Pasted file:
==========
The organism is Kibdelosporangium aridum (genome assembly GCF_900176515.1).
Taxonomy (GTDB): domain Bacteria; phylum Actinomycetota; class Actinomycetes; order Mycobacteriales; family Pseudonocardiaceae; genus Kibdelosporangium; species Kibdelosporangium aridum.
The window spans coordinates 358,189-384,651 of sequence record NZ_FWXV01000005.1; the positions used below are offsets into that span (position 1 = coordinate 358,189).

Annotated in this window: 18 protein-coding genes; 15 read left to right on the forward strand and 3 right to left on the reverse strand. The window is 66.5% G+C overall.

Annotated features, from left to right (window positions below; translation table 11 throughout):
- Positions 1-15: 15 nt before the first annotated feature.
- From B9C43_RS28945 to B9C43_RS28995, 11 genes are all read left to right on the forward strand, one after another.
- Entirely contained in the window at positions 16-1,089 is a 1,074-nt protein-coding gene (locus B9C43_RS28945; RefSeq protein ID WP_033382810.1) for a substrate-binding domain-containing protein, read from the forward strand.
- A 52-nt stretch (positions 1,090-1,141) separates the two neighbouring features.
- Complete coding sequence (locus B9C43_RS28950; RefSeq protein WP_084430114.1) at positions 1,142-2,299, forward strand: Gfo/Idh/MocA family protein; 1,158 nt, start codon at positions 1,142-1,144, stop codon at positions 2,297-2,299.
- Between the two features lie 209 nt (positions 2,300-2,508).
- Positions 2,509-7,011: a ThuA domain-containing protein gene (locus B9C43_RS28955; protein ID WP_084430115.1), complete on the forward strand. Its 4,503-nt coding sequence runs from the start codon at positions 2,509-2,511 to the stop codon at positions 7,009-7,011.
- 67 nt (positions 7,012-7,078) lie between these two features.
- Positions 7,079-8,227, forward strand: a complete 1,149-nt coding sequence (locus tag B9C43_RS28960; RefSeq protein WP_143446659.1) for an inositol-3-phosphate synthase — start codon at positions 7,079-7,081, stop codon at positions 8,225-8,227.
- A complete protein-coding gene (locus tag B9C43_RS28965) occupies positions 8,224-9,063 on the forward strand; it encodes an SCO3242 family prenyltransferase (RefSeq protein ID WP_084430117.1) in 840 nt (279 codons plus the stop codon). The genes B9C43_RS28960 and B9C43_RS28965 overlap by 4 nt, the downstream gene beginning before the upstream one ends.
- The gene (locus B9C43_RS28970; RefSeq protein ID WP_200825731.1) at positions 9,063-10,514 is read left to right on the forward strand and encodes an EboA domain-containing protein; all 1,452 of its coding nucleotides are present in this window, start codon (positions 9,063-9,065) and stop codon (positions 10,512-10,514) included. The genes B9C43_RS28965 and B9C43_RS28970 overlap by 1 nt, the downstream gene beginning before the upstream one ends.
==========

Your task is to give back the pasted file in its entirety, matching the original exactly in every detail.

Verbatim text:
The organism is Kibdelosporangium aridum (genome assembly GCF_900176515.1).
Taxonomy (GTDB): domain Bacteria; phylum Actinomycetota; class Actinomycetes; order Mycobacteriales; family Pseudonocardiaceae; genus Kibdelosporangium; species Kibdelosporangium aridum.
The window spans coordinates 358,189-384,651 of sequence record NZ_FWXV01000005.1; the positions used below are offsets into that span (position 1 = coordinate 358,189).

Annotated in this window: 18 protein-coding genes; 15 read left to right on the forward strand and 3 right to left on the reverse strand. The window is 66.5% G+C overall.

Annotated features, from left to right (window positions below; translation table 11 throughout):
- Positions 1-15: 15 nt before the first annotated feature.
- From B9C43_RS28945 to B9C43_RS28995, 11 genes are all read left to right on the forward strand, one after another.
- Entirely contained in the window at positions 16-1,089 is a 1,074-nt protein-coding gene (locus B9C43_RS28945; RefSeq protein ID WP_033382810.1) for a substrate-binding domain-containing protein, read from the forward strand.
- A 52-nt stretch (positions 1,090-1,141) separates the two neighbouring features.
- Complete coding sequence (locus B9C43_RS28950; RefSeq protein WP_084430114.1) at positions 1,142-2,299, forward strand: Gfo/Idh/MocA family protein; 1,158 nt, start codon at positions 1,142-1,144, stop codon at positions 2,297-2,299.
- Between the two features lie 209 nt (positions 2,300-2,508).
- Positions 2,509-7,011: a ThuA domain-containing protein gene (locus B9C43_RS28955; protein ID WP_084430115.1), complete on the forward strand. Its 4,503-nt coding sequence runs from the start codon at positions 2,509-2,511 to the stop codon at positions 7,009-7,011.
- 67 nt (positions 7,012-7,078) lie between these two features.
- Positions 7,079-8,227, forward strand: a complete 1,149-nt coding sequence (locus tag B9C43_RS28960; RefSeq protein WP_143446659.1) for an inositol-3-phosphate synthase — start codon at positions 7,079-7,081, stop codon at positions 8,225-8,227.
- A complete protein-coding gene (locus tag B9C43_RS28965) occupies positions 8,224-9,063 on the forward strand; it encodes an SCO3242 family prenyltransferase (RefSeq protein ID WP_084430117.1) in 840 nt (279 codons plus the stop codon). The genes B9C43_RS28960 and B9C43_RS28965 overlap by 4 nt, the downstream gene beginning before the upstream one ends.
- The gene (locus B9C43_RS28970; RefSeq protein ID WP_200825731.1) at positions 9,063-10,514 is read left to right on the forward strand and encodes an EboA domain-containing protein; all 1,452 of its coding nucleotides are present in this window, start codon (positions 9,063-9,065) and stop codon (positions 10,512-10,514) included. The genes B9C43_RS28965 and B9C43_RS28970 overlap by 1 nt, the downstream gene beginning before the upstream one ends.